It is the most common form of plague. Bubons are called specifically altered lymph nodes. Thus, with this form of infection, the predominant clinical manifestation is regional purulent lymphadenitis in relation to the area of introduction of the pathogen. Bubones, as a rule, are single, in some cases they can be multiple. Initially, soreness is noted in the area of the lymph node, after 1-2 days, enlarged painful lymph nodes are found on palpation, at first dense, softening to a dough-like consistency with the progression of the process, merging into a single conglomerate soldered to the surrounding tissues. The further course of the bubo can lead both to its independent resorption, and to the formation of an ulcer, sclerosing area or necrosis. The height of the disease lasts for a week, then comes a period of convalescence, and the clinical symptoms gradually subside.
It is characterized by a combination of skin manifestations with lymphadenopathy. Local forms of plague can progress into a secondary septic and secondary pulmonary form. The clinical course of these forms does not differ from their primary counterparts.
Primary septic form
It develops at lightning speed, after a shortened incubation (1-2 days), is characterized by a rapid increase in severe intoxication, severe hemorrhagic syndrome (numerous hemorrhages in the skin, mucous membranes, conjunctiva, intestinal and renal bleeding), rapid development of infectious and toxic shock. The septic form of the plague without proper timely medical care ends in death.
Primary pulmonary form
Occurs in the case of an aerogenic pathway of infection, the incubation period is also shortened, can be several hours or last about two days. The onset is acute, characteristic of all forms of plague – increasing intoxication, fever. Pulmonary symptoms manifest by the second or third day of the disease: there is a strong debilitating cough, first with transparent vitreous, later with foamy bloody sputum, chest pain, difficulty breathing. Progressive intoxication contributes to the development of acute cardiovascular insufficiency. The outcome of this condition may be sopor and subsequent coma.
It is characterized by intense sharp abdominal pain with severe general intoxication and fever, frequent vomiting, diarrhea soon joins. The stool is abundant, with impurities of mucus and blood. Often – tenesmus (painful urge to defecate). Given the wide spread of other intestinal infections, the question has not been resolved at present: is intestinal plague an independent form of the disease that developed as a result of microorganisms entering the intestine, or is it associated with the activation of intestinal flora.
Due to the special danger of infection and extremely high susceptibility to the microorganism, the pathogen is isolated in specially equipped laboratories. The material is taken from bubons, carbuncles, ulcers, sputum and mucus from the oropharynx. It is possible to isolate the pathogen from the blood. Specific bacteriological diagnostics are performed to confirm the clinical diagnosis, or, with prolonged intense fever in patients, in an epidemiological focus.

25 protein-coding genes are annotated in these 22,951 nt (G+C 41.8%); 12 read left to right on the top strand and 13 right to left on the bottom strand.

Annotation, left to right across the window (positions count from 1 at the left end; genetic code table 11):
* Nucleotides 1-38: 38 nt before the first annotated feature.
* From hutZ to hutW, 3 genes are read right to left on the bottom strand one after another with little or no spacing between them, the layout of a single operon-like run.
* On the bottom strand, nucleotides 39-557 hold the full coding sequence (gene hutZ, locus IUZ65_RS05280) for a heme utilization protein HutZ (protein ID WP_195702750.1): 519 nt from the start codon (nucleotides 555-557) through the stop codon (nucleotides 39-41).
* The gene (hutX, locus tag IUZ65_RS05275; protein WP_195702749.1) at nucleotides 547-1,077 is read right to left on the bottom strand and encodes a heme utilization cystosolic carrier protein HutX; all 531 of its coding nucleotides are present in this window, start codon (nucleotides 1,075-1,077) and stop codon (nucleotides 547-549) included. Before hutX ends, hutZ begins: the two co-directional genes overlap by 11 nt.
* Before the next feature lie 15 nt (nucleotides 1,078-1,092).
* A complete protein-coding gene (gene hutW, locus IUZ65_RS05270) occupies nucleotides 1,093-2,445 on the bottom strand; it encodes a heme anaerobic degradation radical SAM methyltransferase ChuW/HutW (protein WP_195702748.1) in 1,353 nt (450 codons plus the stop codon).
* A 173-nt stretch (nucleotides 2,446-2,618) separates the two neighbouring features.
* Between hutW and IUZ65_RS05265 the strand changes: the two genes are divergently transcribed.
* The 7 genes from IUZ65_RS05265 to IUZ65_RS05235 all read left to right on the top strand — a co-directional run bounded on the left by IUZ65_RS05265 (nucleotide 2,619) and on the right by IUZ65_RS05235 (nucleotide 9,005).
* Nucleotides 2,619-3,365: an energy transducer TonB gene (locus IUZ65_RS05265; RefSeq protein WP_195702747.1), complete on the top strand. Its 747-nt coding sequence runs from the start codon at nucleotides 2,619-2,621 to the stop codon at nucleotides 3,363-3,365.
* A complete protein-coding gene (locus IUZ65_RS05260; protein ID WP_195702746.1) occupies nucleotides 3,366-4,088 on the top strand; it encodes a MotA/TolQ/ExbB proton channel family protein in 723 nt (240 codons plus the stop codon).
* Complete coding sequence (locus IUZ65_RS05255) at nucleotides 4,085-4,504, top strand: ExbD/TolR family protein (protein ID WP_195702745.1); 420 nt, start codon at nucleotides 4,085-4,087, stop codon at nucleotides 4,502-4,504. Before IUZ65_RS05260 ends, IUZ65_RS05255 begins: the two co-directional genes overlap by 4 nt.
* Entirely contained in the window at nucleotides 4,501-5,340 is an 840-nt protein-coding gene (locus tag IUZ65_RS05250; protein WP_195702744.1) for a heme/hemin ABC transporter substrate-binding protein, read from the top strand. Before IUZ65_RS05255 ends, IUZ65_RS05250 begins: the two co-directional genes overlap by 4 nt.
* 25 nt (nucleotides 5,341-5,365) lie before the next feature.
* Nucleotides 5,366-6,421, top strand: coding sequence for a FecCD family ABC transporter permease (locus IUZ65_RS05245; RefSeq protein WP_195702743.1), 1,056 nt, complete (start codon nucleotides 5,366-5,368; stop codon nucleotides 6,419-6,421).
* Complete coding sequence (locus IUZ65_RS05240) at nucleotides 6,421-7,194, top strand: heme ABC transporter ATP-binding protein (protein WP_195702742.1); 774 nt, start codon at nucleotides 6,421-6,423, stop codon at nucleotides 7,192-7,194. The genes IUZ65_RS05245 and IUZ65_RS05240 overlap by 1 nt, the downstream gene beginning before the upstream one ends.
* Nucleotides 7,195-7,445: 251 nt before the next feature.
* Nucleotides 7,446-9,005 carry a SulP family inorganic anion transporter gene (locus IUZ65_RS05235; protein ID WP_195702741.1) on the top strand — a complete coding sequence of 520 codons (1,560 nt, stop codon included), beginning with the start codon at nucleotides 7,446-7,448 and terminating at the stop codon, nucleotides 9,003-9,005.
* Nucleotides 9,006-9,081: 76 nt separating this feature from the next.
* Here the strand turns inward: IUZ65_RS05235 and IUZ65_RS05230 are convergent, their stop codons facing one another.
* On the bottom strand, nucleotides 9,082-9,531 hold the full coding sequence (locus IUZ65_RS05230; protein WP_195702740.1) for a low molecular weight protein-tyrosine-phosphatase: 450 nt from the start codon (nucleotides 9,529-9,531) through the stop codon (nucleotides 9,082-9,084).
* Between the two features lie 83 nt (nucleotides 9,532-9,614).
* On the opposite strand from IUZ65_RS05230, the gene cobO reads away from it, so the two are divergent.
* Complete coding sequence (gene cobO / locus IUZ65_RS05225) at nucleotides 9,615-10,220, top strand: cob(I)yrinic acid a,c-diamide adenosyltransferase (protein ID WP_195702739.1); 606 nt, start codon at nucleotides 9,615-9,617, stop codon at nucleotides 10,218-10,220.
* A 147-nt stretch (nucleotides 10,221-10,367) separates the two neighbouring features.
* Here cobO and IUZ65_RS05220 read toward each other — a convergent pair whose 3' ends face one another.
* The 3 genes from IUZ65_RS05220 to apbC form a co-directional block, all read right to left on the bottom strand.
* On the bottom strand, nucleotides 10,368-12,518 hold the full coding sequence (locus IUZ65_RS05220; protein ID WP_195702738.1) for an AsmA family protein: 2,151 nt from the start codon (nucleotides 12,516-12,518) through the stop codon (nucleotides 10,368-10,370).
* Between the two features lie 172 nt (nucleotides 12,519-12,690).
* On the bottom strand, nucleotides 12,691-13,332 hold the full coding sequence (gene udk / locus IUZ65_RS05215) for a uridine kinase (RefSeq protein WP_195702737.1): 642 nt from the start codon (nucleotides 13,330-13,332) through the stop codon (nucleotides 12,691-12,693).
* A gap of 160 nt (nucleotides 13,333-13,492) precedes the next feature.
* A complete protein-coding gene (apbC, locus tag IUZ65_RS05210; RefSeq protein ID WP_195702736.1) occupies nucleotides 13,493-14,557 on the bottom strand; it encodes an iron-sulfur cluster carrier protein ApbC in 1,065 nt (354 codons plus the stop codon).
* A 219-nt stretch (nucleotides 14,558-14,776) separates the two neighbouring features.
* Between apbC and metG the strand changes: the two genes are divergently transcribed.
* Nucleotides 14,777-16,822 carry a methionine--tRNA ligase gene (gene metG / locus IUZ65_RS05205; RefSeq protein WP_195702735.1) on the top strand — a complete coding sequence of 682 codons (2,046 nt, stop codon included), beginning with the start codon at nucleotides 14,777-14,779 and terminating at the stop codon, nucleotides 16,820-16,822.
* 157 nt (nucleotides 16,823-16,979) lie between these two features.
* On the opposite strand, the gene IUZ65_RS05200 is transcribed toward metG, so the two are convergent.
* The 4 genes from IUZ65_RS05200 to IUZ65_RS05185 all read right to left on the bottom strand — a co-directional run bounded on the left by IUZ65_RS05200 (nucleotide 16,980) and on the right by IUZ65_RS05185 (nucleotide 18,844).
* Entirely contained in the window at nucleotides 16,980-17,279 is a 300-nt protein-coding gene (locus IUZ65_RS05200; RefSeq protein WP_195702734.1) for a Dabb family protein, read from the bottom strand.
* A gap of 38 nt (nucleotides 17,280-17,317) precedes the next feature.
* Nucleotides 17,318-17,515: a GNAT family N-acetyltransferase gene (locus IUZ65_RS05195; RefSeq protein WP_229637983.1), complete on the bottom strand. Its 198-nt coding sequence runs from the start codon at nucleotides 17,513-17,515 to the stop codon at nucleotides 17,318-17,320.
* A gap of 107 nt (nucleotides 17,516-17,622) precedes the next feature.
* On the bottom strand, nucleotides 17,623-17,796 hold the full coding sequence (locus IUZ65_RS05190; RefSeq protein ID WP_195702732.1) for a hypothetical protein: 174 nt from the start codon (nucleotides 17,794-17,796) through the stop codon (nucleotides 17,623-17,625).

Serological diagnosis of plague can be performed using RPH, ELISA, NAb, AAR and HI. It is possible to isolate the DNA of plague bacillus using PCR. Non-specific diagnostic methods – blood and urine analysis (there is a picture of acute bacterial lesion), with a pulmonary form – lung radiography (signs of pneumonia are noted).
Treatment is carried out in specialized infectious departments of the hospital, in strict isolation. Etiotropic therapy is performed with antibacterial agents in accordance with the clinical form of the disease. The duration of the course takes 7-10 days.
- Specific therapy. In the cutaneous form, co-trimoxazole is prescribed, in bubonic form, chloramphenicol with streptomycin is intravenously administered. Tetracycline antibiotics can also be used. Tetracycline or doxycycline is supplemented with a complex of chloramphenicol with streptomycin for plague pneumonia and sepsis.
- Non-specific therapy. It includes a complex of detoxification measures (intravenous infusion of salt solutions, dextran, albumin, plasma) in combination with forcing diuresis, agents that improve microcirculation (pentoxifylline). If necessary, cardiovascular, bronchodilators, antipyretic drugs are prescribed.
Currently, in modern hospitals, when using antibacterial agents, the mortality rate from plague is quite low – no more than 5-10%. Early medical care, prevention of generalization contribute to recovery without pronounced consequences. In rare cases, transient plague sepsis develops (a lightning-fast form of the plague), which is difficult to diagnose and treat, often ending in an early fatal outcome.
Currently, there is practically no infection in developed countries, so the main preventive measures are aimed at excluding the import of the pathogen from epidemiologically dangerous regions and sanitation of natural foci. Specific prevention consists in vaccination with a live plague vaccine, produced to the population in areas with an unfavorable epidemiological situation (the prevalence of plague among rodents, cases of infection of domestic animals) and to persons traveling to regions with an increased risk of infection.
Identification of a plague patient is an indication to take urgent measures to isolate him. In case of forced contacts with patients, means of individual prevention are used – anti-plague suits. Contact persons are observed for 6 days, in case of contact with a patient with a pulmonary form of plague, preventive antibiotic therapy is performed. Patients are discharged from the hospital no earlier than 4 weeks after clinical recovery and negative tests for bacterial excretion (in case of pulmonary form – after 6 weeks).